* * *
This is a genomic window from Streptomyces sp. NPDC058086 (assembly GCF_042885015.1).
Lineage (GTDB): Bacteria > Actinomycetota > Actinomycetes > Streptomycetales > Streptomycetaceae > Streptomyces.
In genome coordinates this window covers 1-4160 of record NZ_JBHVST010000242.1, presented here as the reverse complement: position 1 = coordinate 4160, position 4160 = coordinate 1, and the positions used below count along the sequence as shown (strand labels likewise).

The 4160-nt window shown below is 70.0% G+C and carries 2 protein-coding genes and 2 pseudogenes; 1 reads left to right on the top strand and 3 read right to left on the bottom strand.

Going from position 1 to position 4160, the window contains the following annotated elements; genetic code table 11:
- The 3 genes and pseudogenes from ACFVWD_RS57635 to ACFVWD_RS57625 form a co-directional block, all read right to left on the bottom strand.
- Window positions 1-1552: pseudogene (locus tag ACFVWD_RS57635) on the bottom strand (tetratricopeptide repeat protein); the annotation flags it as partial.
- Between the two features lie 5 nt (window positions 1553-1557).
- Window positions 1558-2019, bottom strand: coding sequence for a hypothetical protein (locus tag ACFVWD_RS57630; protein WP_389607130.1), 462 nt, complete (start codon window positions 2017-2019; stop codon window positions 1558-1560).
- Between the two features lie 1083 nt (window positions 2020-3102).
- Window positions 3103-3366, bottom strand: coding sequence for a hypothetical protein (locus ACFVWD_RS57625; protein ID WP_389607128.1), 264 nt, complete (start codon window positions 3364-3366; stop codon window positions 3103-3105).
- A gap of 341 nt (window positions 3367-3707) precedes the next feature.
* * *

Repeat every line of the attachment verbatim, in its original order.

This is a genomic window from Streptomyces sp. NPDC058086 (assembly GCF_042885015.1).
Lineage (GTDB): Bacteria > Actinomycetota > Actinomycetes > Streptomycetales > Streptomycetaceae > Streptomyces.
In genome coordinates this window covers 1-4160 of record NZ_JBHVST010000242.1, presented here as the reverse complement: position 1 = coordinate 4160, position 4160 = coordinate 1, and the positions used below count along the sequence as shown (strand labels likewise).

The 4160-nt window shown below is 70.0% G+C and carries 2 protein-coding genes and 2 pseudogenes; 1 reads left to right on the top strand and 3 read right to left on the bottom strand.

Going from position 1 to position 4160, the window contains the following annotated elements; genetic code table 11:
- The 3 genes and pseudogenes from ACFVWD_RS57635 to ACFVWD_RS57625 form a co-directional block, all read right to left on the bottom strand.
- Window positions 1-1552: pseudogene (locus tag ACFVWD_RS57635) on the bottom strand (tetratricopeptide repeat protein); the annotation flags it as partial.
- Between the two features lie 5 nt (window positions 1553-1557).
- Window positions 1558-2019, bottom strand: coding sequence for a hypothetical protein (locus tag ACFVWD_RS57630; protein WP_389607130.1), 462 nt, complete (start codon window positions 2017-2019; stop codon window positions 1558-1560).
- Between the two features lie 1083 nt (window positions 2020-3102).
- Window positions 3103-3366, bottom strand: coding sequence for a hypothetical protein (locus ACFVWD_RS57625; protein ID WP_389607128.1), 264 nt, complete (start codon window positions 3364-3366; stop codon window positions 3103-3105).
- A gap of 341 nt (window positions 3367-3707) precedes the next feature.